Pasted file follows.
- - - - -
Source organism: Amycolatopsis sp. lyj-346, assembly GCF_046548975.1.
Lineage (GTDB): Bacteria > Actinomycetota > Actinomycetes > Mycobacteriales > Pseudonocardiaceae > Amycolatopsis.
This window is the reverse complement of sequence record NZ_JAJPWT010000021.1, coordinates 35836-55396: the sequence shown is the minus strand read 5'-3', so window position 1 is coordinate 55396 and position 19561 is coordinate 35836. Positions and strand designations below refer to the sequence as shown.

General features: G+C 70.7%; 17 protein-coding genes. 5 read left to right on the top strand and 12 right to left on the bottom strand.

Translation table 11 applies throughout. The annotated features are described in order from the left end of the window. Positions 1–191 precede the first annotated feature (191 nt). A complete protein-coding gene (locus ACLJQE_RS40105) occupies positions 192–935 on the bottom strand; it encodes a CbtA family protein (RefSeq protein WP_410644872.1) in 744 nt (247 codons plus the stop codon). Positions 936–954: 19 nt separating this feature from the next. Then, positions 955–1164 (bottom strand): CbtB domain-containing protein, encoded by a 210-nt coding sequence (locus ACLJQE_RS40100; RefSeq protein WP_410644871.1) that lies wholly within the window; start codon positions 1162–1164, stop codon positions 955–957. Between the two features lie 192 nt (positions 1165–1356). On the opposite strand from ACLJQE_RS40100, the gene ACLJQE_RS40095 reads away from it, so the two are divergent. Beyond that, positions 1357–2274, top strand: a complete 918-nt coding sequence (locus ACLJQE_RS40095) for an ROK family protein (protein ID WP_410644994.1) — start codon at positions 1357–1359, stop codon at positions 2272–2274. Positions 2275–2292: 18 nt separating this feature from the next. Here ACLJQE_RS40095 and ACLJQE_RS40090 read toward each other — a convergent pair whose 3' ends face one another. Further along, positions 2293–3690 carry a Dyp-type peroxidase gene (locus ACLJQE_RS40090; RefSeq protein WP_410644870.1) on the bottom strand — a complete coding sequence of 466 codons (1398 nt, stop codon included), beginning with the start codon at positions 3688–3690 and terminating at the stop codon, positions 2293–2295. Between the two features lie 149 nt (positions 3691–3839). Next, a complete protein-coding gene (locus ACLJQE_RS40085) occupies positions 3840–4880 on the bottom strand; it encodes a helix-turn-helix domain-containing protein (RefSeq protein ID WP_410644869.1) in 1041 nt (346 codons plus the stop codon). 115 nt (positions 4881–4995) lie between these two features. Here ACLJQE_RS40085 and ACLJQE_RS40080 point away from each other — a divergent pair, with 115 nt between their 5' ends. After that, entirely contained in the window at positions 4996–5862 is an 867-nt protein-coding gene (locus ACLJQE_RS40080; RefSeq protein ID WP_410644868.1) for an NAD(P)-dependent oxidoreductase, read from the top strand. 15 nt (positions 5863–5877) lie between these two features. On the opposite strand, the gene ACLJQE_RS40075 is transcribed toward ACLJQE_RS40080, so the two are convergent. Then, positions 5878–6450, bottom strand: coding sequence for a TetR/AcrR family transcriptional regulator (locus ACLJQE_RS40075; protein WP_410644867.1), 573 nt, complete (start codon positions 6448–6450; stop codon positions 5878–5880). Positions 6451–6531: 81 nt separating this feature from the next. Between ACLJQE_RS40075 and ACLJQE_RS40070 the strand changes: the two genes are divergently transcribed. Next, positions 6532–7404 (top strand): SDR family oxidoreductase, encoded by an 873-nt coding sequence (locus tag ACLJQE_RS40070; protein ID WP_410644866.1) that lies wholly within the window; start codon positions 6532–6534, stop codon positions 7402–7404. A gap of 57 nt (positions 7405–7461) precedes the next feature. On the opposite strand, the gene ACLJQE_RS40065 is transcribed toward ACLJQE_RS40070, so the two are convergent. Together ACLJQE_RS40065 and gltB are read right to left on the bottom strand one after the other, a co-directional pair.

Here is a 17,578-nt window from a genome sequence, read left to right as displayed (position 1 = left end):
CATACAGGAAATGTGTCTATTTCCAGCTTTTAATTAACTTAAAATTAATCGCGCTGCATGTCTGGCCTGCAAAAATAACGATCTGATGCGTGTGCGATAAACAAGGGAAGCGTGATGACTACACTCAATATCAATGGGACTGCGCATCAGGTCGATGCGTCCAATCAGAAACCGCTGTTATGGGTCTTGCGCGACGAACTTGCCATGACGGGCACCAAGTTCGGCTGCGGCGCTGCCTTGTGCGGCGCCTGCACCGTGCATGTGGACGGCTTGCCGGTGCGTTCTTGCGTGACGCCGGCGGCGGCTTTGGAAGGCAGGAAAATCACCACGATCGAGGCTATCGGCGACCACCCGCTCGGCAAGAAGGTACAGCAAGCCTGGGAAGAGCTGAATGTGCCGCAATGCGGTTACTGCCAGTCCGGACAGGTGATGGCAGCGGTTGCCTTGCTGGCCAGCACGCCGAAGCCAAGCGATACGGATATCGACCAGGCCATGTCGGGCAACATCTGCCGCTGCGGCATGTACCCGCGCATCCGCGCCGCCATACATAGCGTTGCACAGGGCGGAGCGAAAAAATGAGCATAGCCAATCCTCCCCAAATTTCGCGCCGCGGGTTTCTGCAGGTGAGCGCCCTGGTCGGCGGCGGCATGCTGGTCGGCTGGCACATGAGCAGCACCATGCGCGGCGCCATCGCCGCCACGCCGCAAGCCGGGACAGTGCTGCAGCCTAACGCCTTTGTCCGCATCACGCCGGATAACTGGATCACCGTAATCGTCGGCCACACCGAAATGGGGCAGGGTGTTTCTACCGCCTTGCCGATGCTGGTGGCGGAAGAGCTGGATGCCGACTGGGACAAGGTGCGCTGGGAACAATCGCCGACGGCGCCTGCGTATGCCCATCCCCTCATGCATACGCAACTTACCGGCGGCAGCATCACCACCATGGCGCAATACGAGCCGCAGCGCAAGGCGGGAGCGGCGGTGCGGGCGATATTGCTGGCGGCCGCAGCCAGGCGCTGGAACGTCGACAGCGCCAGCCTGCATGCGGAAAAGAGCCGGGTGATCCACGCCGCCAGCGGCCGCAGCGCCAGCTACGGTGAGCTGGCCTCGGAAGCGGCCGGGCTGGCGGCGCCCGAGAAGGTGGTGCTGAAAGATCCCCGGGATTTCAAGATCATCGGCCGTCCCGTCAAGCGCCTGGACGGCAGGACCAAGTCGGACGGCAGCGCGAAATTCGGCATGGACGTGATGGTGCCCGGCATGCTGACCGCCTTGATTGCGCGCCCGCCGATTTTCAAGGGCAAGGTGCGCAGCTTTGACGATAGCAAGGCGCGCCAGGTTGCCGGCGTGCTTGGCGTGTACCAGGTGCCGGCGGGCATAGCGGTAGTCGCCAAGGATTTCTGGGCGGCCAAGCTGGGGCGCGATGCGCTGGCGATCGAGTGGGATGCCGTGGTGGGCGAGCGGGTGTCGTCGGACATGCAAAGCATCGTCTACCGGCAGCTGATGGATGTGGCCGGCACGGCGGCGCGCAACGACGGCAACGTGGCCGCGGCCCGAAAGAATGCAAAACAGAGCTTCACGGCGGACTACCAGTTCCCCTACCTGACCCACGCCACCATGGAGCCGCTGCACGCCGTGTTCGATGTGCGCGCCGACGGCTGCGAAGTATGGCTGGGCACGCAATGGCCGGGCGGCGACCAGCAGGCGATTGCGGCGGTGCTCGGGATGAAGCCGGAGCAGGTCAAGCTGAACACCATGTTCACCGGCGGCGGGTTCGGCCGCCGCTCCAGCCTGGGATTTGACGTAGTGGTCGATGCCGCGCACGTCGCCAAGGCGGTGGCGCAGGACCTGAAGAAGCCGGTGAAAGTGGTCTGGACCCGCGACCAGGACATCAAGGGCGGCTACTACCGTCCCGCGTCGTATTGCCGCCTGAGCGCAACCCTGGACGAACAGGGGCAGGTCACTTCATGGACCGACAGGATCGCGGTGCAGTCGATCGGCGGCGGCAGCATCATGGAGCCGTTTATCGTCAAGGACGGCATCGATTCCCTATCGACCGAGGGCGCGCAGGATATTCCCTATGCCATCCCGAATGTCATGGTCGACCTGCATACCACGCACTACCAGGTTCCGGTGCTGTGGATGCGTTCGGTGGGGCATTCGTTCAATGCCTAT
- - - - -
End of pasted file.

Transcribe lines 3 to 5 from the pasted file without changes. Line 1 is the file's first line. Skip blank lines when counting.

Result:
This window is the reverse complement of sequence record NZ_JAJPWT010000021.1, coordinates 35836-55396: the sequence shown is the minus strand read 5'-3', so window position 1 is coordinate 55396 and position 19561 is coordinate 35836. Positions and strand designations below refer to the sequence as shown.

General features: G+C 70.7%; 17 protein-coding genes. 5 read left to right on the top strand and 12 right to left on the bottom strand.

Translation table 11 applies throughout. The annotated features are described in order from the left end of the window. Positions 1–191 precede the first annotated feature (191 nt). A complete protein-coding gene (locus ACLJQE_RS40105) occupies positions 192–935 on the bottom strand; it encodes a CbtA family protein (RefSeq protein WP_410644872.1) in 744 nt (247 codons plus the stop codon). Positions 936–954: 19 nt separating this feature from the next. Then, positions 955–1164 (bottom strand): CbtB domain-containing protein, encoded by a 210-nt coding sequence (locus ACLJQE_RS40100; RefSeq protein WP_410644871.1) that lies wholly within the window; start codon positions 1162–1164, stop codon positions 955–957. Between the two features lie 192 nt (positions 1165–1356). On the opposite strand from ACLJQE_RS40100, the gene ACLJQE_RS40095 reads away from it, so the two are divergent. Beyond that, positions 1357–2274, top strand: a complete 918-nt coding sequence (locus ACLJQE_RS40095) for an ROK family protein (protein ID WP_410644994.1) — start codon at positions 1357–1359, stop codon at positions 2272–2274. Positions 2275–2292: 18 nt separating this feature from the next. Here ACLJQE_RS40095 and ACLJQE_RS40090 read toward each other — a convergent pair whose 3' ends face one another. Further along, positions 2293–3690 carry a Dyp-type peroxidase gene (locus ACLJQE_RS40090; RefSeq protein WP_410644870.1) on the bottom strand — a complete coding sequence of 466 codons (1398 nt, stop codon included), beginning with the start codon at positions 3688–3690 and terminating at the stop codon, positions 2293–2295. Between the two features lie 149 nt (positions 3691–3839). Next, a complete protein-coding gene (locus ACLJQE_RS40085) occupies positions 3840–4880 on the bottom strand; it encodes a helix-turn-helix domain-containing protein (RefSeq protein ID WP_410644869.1) in 1041 nt (346 codons plus the stop codon). 115 nt (positions 4881–4995) lie between these two features. Here ACLJQE_RS40085 and ACLJQE_RS40080 point away from each other — a divergent pair, with 115 nt between their 5' ends. After that, entirely contained in the window at positions 4996–5862 is an 867-nt protein-coding gene (locus ACLJQE_RS40080; RefSeq protein ID WP_410644868.1) for an NAD(P)-dependent oxidoreductase, read from the top strand. 15 nt (positions 5863–5877) lie between these two features. On the opposite strand, the gene ACLJQE_RS40075 is transcribed toward ACLJQE_RS40080, so the two are convergent. Then, positions 5878–6450, bottom strand: coding sequence for a TetR/AcrR family transcriptional regulator (locus ACLJQE_RS40075; protein WP_410644867.1), 573 nt, complete (start codon positions 6448–6450; stop codon positions 5878–5880). Positions 6451–6531: 81 nt separating this feature from the next. Between ACLJQE_RS40075 and ACLJQE_RS40070 the strand changes: the two genes are divergently transcribed. Next, positions 6532–7404 (top strand): SDR family oxidoreductase, encoded by an 873-nt coding sequence (locus tag ACLJQE_RS40070; protein ID WP_410644866.1) that lies wholly within the window; start codon positions 6532–6534, stop codon positions 7402–7404. A gap of 57 nt (positions 7405–7461) precedes the next feature. On the opposite strand, the gene ACLJQE_RS40065 is transcribed toward ACLJQE_RS40070, so the two are convergent. Together ACLJQE_RS40065 and gltB are read right to left on the bottom strand one after the other, a co-directional pair.